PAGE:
The enduring impact of the early-‘90s, I think, lies more in intangibles than in any surviving physical remnants, and the legacy is stronger and more positive than people generally recognize. At a minimum, the expat wave, and the many newspaper and magazine articles about Prague and the Czech Republic it spawned, greatly opened up the city and country to international tourism. The presence of so many young foreigners softened Czechoslovakia’s old Cold War image as a particularly hard-line state and took the edge off of those funny-looking diacritical marks that appear in the country’s difficult, unfamiliar language. Over time, given Prague’s beauty and central location, the tourists would certainly have come anyway, but the ease with which foreigners back then could live and thrive hastened the welcoming process and pulled Czechoslovakia, and later the Czech Republic, into the international tourism mainstream.
The expats also helped to open up Czech society to thousands of outside influences, both big and small. These ranged from relatively unimportant foreign imports, like better-quality pizza, coffee, burgers and bagels; to emerging cultural trends in music and literature; practical economic, political and legal know-how; and even big, academic ideas that have informed and enlivened debate in schools and universities. Often, these bigger ideas entered the culture through one of the many journals, anthologies, 'zines and papers -- some of them bilingual in English and Czech -- that thrived at the time.
To take just one small example, consider for a moment the contributions of the modest, bilingual English/Czech literary journal, “One Eye Open/Jedním okem.” The publication, started by an American expat and featuring writers from both sides of the former Iron Curtain, ran for just a handful of editions from 1993 to 2006, yet it introduced many novel ideas concerning feminism that continue to inform debate into the modern day. That first wave of newcomers fashioned an early pipeline to the outside through which imported attitudes and intellectual artifacts could flow freely.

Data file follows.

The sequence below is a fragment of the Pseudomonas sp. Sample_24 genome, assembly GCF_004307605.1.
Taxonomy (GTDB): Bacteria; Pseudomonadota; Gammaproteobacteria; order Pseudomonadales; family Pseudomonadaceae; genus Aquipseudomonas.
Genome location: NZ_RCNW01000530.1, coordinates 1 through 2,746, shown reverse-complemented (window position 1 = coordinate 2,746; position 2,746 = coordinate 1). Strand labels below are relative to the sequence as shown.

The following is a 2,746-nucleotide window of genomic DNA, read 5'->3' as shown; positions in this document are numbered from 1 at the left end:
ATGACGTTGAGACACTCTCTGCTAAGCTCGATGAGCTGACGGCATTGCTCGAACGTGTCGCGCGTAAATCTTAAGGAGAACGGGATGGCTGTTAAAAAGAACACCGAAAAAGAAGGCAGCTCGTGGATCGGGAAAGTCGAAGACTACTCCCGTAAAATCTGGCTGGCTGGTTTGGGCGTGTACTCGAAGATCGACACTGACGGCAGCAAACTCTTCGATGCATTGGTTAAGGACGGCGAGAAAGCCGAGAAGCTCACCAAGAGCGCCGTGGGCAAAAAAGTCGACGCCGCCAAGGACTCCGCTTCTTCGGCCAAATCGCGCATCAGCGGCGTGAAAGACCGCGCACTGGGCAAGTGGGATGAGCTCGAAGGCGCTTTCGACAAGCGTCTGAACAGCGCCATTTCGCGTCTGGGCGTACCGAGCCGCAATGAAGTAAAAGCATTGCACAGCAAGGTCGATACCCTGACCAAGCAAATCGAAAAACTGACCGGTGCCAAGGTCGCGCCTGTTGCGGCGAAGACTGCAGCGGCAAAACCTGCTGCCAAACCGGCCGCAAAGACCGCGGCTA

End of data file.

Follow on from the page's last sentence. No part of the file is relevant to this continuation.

Finally, the expats brought to the country a much-needed burst of energy and creativity in the aftermath of the fall of communism and Czechoslovakia’s first tentative steps toward democracy and free markets. It’s largely forgotten now, but the first couple of years after 1989 were not easy for the newly liberated city and country. There were lots of economic and transition worries, and then came the divisive parliamentary elections of June 1992, Havel’s snap resignation as president, and the eventual split of the country in 1993. The big wave of foreigners who moved to Prague helped in some small way to change the narrative. Suddenly, Prague and Czechoslovakia were hip, cool and at the center of the cultural zeitgeist.
On a more practical level, businesses like The Globe, which occupied the premises of a former communist-era laundry service, or even the short-lived transformation of the Municipal House demonstrated how old, familiar spaces could be creatively refashioned and reinvented. That transformation metaphor could easily be extended to many other parts of life. Over the years that I’ve lived here and witnessed the recovery of formerly neglected neighborhoods in Prague and seen similar revivals in Czech cities like Olomouc, Ostrava, Plzeň and Brno, I can still detect traces of that early enthusiasm. It’s by now become part of the city’s – and country’s – DNA.
*Some readers may balk at the term “expat,” which has fallen out of favor in some circles in recent years. I acknowledge the word carries with it the notion of privilege, but I’ve retained it here as the term commonly in use at the time. By “expat,” I refer merely to a person who has chosen to leave his or her home country but without necessarily the intention to stay away permanently.